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Thu, Nov 15, 2007

South Dakota Team Explores UAVs To Monitor Road Safety

Cheaper Costs Leading To More Applications Of Technology

Here's a story about just how quickly prices for unmanned aircraft are coming down. A scientist at South Dakota State University has won a federal grant to continue his studies of unmanned helicopters for safety inspections of dirt roads.

Until recently, UAVs and their tiny cameras cost so much that only the military could afford them... but those prices are dropping, as the unmanned vehicles gain in popularity in a growing number of applications.

Dave Huft, research manager at the South Dakota Department of Transportation, tells the Argus Leader they have become much cheaper and faster than sending out guys with hard hats and tape measures to find roads that are too narrow, banked in such a way to make curves unsafe, or otherwise substandard.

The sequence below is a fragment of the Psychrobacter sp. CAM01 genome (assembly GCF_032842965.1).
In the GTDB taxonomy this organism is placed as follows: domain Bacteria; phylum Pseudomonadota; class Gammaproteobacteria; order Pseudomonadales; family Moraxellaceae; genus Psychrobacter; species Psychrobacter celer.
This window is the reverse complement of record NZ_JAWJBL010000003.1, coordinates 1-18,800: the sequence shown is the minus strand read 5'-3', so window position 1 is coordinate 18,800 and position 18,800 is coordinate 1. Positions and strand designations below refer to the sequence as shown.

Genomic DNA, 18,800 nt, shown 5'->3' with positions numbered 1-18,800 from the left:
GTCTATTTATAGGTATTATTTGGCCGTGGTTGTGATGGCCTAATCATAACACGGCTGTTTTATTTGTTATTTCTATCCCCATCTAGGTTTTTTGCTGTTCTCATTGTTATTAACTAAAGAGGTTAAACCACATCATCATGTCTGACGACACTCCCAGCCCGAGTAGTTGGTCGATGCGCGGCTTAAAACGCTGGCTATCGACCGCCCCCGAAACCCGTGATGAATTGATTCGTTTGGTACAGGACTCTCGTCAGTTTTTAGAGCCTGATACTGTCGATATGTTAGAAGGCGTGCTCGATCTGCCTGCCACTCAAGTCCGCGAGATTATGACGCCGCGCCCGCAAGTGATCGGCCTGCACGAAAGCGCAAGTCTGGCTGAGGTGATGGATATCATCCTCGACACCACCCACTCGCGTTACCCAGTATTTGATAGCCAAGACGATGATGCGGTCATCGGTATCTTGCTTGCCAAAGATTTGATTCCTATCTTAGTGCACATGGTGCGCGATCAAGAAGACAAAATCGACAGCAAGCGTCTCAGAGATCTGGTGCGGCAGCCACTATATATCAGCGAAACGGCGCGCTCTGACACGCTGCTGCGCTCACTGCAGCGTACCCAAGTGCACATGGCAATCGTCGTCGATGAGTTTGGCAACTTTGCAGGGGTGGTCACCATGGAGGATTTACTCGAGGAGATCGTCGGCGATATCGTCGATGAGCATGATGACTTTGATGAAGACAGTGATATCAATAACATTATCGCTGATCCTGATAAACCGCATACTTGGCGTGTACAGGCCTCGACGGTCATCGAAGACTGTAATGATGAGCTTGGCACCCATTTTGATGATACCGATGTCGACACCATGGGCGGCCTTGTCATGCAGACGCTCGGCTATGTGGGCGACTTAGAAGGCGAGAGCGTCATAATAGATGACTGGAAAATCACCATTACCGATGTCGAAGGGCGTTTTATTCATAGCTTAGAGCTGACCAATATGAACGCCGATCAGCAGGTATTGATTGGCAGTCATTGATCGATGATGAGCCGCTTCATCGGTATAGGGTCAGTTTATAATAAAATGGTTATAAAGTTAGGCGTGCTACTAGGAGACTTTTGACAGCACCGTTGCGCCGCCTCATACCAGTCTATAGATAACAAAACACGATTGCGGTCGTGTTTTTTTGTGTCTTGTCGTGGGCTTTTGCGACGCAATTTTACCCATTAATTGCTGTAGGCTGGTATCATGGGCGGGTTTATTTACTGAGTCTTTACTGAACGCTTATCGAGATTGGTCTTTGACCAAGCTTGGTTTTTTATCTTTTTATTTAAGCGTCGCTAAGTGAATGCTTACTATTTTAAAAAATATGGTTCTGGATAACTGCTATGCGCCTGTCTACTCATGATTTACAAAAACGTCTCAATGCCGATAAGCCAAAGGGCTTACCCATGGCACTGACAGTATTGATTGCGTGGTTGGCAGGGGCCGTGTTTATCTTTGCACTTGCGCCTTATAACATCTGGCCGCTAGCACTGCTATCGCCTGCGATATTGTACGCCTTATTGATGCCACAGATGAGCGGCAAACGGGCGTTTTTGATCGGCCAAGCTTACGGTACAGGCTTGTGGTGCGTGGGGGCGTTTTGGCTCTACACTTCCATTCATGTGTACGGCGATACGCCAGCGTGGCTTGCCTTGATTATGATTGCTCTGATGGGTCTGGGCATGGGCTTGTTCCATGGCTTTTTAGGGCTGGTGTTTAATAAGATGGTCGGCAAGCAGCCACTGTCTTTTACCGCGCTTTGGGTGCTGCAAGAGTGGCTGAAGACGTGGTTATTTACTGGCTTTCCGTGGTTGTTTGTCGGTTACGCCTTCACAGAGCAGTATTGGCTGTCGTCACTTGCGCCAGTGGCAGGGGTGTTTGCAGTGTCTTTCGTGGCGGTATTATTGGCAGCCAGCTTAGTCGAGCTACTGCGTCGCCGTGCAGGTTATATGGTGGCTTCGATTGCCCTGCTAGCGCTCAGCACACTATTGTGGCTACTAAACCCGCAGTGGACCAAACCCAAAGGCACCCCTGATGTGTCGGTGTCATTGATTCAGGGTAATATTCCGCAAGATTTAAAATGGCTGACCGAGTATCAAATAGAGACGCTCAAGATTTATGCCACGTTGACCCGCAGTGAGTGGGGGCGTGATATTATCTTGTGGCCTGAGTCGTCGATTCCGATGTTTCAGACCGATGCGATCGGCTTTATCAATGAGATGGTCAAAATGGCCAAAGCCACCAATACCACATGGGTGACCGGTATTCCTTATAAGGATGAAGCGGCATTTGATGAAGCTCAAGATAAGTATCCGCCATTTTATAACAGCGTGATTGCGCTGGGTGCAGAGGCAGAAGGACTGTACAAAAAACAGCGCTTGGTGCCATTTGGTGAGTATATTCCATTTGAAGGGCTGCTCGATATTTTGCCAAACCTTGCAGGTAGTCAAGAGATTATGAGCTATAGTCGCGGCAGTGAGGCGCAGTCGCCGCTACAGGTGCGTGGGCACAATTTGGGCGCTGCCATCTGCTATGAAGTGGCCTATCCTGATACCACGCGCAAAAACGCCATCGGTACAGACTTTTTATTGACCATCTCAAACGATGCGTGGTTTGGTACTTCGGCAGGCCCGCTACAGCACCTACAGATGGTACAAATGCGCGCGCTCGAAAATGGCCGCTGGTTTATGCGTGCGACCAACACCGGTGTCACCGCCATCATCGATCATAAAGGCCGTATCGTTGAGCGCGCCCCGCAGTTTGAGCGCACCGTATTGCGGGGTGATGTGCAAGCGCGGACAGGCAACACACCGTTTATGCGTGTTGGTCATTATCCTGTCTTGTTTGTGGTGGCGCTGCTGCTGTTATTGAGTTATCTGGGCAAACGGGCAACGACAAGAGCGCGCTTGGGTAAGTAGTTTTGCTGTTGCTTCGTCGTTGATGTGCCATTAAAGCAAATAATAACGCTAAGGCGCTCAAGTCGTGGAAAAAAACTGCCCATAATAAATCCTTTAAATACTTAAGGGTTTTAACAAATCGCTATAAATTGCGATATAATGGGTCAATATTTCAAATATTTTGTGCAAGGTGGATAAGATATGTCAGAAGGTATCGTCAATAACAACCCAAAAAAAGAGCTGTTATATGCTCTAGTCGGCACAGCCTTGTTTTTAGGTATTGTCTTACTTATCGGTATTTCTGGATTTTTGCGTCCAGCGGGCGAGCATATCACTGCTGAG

"It's making such a difference in the speed of the measurement that it's going from something that was not practical, or impossible, to something that is practical," Huft said.

Even a low-resolution image captured by a UAV could be used by a computer "trained" to recognize road damage, according to a team led by Chunsun Zhang, a remote sensing scientist at SDSU.

There are, of course, downsides to using UAVs to patrol roads.

Pilots of manned aircraft are obviously concerned, of course... but this could also be a real threat to those guys in hard hats. After all... unmanned helicopters don't require anyone to lean on a shovel.



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